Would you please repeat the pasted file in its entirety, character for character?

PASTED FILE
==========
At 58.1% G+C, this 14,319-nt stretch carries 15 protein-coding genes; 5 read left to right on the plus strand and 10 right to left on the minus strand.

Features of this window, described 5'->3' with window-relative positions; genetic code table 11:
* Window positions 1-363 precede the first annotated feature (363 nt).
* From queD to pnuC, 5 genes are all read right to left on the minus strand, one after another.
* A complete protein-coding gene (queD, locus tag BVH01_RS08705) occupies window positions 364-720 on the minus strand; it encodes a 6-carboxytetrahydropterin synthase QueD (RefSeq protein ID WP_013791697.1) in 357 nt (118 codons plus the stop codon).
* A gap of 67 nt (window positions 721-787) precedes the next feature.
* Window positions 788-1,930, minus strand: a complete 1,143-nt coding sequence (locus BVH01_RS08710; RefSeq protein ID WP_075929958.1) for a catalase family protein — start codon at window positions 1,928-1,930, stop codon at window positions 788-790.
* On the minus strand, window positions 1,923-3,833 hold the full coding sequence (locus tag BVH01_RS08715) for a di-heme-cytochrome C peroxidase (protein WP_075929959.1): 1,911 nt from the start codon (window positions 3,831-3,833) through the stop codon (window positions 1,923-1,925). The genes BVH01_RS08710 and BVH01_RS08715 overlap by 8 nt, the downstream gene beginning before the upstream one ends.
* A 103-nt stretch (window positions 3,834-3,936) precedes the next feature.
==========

At 58.1% G+C, this 14,319-nt stretch carries 15 protein-coding genes; 5 read left to right on the plus strand and 10 right to left on the minus strand.

Features of this window, described 5'->3' with window-relative positions; genetic code table 11:
* Window positions 1-363 precede the first annotated feature (363 nt).
* From queD to pnuC, 5 genes are all read right to left on the minus strand, one after another.
* A complete protein-coding gene (queD, locus tag BVH01_RS08705) occupies window positions 364-720 on the minus strand; it encodes a 6-carboxytetrahydropterin synthase QueD (RefSeq protein ID WP_013791697.1) in 357 nt (118 codons plus the stop codon).
* A gap of 67 nt (window positions 721-787) precedes the next feature.
* Window positions 788-1,930, minus strand: a complete 1,143-nt coding sequence (locus BVH01_RS08710; RefSeq protein ID WP_075929958.1) for a catalase family protein — start codon at window positions 1,928-1,930, stop codon at window positions 788-790.
* On the minus strand, window positions 1,923-3,833 hold the full coding sequence (locus tag BVH01_RS08715) for a di-heme-cytochrome C peroxidase (protein WP_075929959.1): 1,911 nt from the start codon (window positions 3,831-3,833) through the stop codon (window positions 1,923-1,925). The genes BVH01_RS08710 and BVH01_RS08715 overlap by 8 nt, the downstream gene beginning before the upstream one ends.
* A 103-nt stretch (window positions 3,834-3,936) precedes the next feature.